Funding crisis cripples Detroit tunnel projectsk
Funding crisis cripples Detroit tunnel projects Apr 2009
Paula Wallis, Reporter
Funding has evaporated for four major TBM water tunnel projects in Detroit and Las Vegas, leaving owners scrambling to keep other projects alive as they weather the financial storm. Both metropolitan areas have been hit especially hard by the economic melt down. A sharp drop in water demand and the recent crisis in the bond market has raised significantly the cost of servicing bonds used to finance capital improvements and leaves many programmed projects in limbo.
Detroit is suffering particularly hard with two major tunnelling projects undermined.The massive Upper Rouge Tunnel (URT) combined sewer overflow (CSO) control project is at a standstill, just as the major tunneling elements were moving into construction, and the contract to complete the redesigned Detroit River Outfall DRO-2 project has been terminated.
After advertising the second large contract for the URT project and extending the bid date twice, the Detroit Water and Sewage Department (DWSD) pulled the North Tunnel job abruptly, notifying document holders that it would not accept bids at this time.
Pic 1

The two URT project contracts

The project's South Tunnel contract, awarded in September 2008 to the Kenny Construction/Obayashi Corp JV, is also on hold awaiting clarification of funding sources before placing major purchase orders with suppliers, including for the contract's TBM and its precast concrete lining.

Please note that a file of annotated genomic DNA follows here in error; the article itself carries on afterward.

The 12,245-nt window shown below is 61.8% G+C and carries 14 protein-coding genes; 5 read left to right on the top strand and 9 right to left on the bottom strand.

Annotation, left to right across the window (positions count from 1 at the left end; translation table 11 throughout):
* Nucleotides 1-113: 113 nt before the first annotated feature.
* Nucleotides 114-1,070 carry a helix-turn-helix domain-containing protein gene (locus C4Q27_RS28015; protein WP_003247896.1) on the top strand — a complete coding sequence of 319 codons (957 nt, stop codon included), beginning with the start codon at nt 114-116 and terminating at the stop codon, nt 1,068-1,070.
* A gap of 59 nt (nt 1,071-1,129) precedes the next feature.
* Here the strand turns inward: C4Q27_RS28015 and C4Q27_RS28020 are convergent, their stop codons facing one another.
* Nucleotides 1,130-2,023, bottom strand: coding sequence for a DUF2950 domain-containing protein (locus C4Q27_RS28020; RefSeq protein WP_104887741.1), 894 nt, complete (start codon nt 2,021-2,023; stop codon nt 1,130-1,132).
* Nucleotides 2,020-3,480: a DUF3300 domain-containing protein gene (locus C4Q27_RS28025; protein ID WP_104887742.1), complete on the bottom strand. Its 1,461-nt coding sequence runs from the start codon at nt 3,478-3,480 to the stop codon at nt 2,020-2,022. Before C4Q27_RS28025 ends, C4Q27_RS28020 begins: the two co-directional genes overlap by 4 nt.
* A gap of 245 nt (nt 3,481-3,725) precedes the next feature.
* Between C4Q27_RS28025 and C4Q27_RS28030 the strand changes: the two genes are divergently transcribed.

The costs of capital improvement projects, many of which are federally mandated, typically have no associated federal grant or loan dollars, so the costs are borne by the communities served. But demand has taken a nosedive as foreclosures and bankruptcies shutter homes and businesses, and existing customers cut back to save money. Construction is almost at a standstill causing a precipitous drop in new connection fees, and the global credit crunch is affecting the city's ability to sell bonds.
Detroit's jobless hit a 26-year high at 22.2% in January and Michigan State ranked sixth in the US for foreclosures with 12,564 filings in February, according to RealtyTrac Inc, a California-based foreclosure website.
'The Department has also been impacted by the recent conversion of its variable rate revenue bonds to fixed rate,' said Ellenwood. 'That alone cost us a $25 million dollar shortfall.'
Ellenwood said the city is looking at various options to keep the estimated $1.5 billion URT project afloat, including rate increases, a infusion of cash from the Obama Administration's stimulus package and an easing of the court ordered deadline.
'The Department is seeking approval from the Michigan Department of Environmental Quality to extend delivery of the mandated project from its slated completion in 2015,' said Ellenwood.
The project is designed to reduce the frequency of 17 CSOs on the Northwest Interceptor (NWI) and tributary sewers to the Middle Branch of the Rouge River from approximately 50 events a year to less than one a year. According to the design specifications, the CSO volume should reduce from an average of 1.3 billion gallons to 250 million gallons annually.
Pic 2

Alignment of the 11.26km long x 7m diameter Upper Rouge River CSO control tunnel

Like cash-strapped departments everywhere the DWSD is hoping for some relief from the Obama Administration's stimulus package. Under the American Recovery and Reinvestment Act (ARRA) of 2009, Michigan will receive approximately $168 million for wastewater projects. How much, if any, the project can qualify for is unclear according to officials.
The least popular option for saving the project is rate increases. Last month the board that governs the department approved increases to offset revenue shortfalls but average increases of about 8% for the system's 4 million customers in 126 communities would jump to 4.8% for water and 15.8% for sewage in Detroit.
'The rates, especially sewer rates, are significantly higher in Detroit because the city is responsible for 83% of the cost of the CSO project with the suburbs responsible for the remaining 17%,' said Ellenwood. The city council must approve any rate increases before they can be applied.